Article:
Sawicki claims mayor’s seat
It had to be one for the longest, most excruciating hours of Marni Sawicki’s life as she sweated out the results from victory headquarters at Dixie Roadhouse, maintaining a wafer-thin margin for the race for mayor that was too close to call until the very end.
When the very last precinct came in and she had officially won, Sawicki and her small group of volunteers celebrated its 113-vote victory over incumbent mayor John Sullivan to become the first female mayor in Cape Coral history.
Sawicki said it wasn’t a matter of gender, but rather the direction in which the voters wanted the city to go.
“It hasn’t sunk in. A lot of planning. A lot of work went into this,” Sawicki said.
As for Sullivan, he said the voters had spoken.
“It is what it is. The way I see it, I have my life back again,” Sullivan said.
Sawicki garnered 50.36 percent of the vote (8,010) to Sullivan’s 49.64 percent (7,897), just barely enough to avoid the .5 percent needed to trigger an automatic recount.
The moment wasn’t lost on those she would soon be joining behind the dais. John Carioscia and outgoing Councilmember Marty McClain stopped by to congratulate her and Richard Leon, the District 4 winner.
“I’m looking forward to working with the new council and moving the city forward,” Carioscia said. “It’s all good. The voters made the decision.”
Sawicki, one of three challengers who unseated incumbents on Tuesday, was a lesser-known name in local political circles when she began her march toward the mayorship in January.
But her second-place finish out of six other contenders in the primary put her in the general election. From there, she and her small but driven team pounded the pavement.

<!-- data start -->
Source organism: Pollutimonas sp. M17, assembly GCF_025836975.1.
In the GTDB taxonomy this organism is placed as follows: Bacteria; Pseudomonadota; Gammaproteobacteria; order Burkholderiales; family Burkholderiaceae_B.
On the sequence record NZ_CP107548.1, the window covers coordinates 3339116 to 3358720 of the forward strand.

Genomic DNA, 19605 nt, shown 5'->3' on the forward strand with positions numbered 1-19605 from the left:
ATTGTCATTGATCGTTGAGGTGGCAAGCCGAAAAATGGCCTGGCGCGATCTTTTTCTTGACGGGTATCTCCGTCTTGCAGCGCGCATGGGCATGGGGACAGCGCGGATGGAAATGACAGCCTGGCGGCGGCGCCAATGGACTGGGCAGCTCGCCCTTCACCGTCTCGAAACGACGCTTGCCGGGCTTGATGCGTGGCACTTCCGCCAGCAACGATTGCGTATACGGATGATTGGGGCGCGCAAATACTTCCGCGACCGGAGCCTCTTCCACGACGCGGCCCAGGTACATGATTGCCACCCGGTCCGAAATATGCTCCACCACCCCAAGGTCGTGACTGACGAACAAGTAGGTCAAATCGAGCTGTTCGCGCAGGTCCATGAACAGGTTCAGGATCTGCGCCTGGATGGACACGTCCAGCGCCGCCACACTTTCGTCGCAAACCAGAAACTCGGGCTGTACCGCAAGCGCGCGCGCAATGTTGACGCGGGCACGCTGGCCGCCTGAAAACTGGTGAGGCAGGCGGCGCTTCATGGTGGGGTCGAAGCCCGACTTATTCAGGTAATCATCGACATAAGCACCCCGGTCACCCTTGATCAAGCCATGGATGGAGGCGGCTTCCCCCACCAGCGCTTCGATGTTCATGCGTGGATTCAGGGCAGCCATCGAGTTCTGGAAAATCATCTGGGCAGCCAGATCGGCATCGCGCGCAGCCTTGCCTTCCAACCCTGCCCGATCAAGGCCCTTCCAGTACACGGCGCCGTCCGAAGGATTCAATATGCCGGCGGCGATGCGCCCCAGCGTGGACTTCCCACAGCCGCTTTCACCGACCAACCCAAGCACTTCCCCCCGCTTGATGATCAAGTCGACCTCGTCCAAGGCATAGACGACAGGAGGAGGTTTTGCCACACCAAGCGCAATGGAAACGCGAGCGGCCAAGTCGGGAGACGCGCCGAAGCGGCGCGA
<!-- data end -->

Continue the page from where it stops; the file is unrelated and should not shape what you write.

“These women worked so hard. It wasn’t an I thing, it was a we thing,” Sawicki said. “You can never discount what a small group can do. This win goes to my entire team.”
Sawicki said she already knew what she would do for her first meeting; use a bedazzled gavel. After that, she looked forward to the kind of council she would work with.
“I expect positive, smart growth for Cape Coral. I also look forward to working with a smart, diverse council,” Sawicki said.
Sullivan was asked if he thought some last-minute controversies, including his appearance against the city at the recent bond validation hearing, may have swayed voters.
Sullivan said he had no regrets about fighting against the fire assessment.
“If I had to do it over again, I would,” Sullivan said. “When we went to court to stop the city from that bond validation, we did the right thing.”
Sawicki pointed to her team, saying it was the hard work that won the night.
“I think it was about qualifications and the ability to lead,” Sawicki said. “Plus, Janis Keim (campaign manager) put me in front of the right people.”
As for Sullivan’s advice to the new mayor, “Do the best you can and hopefully you’ll do some good for the residents and taxpayers of the city of Cape Coral.”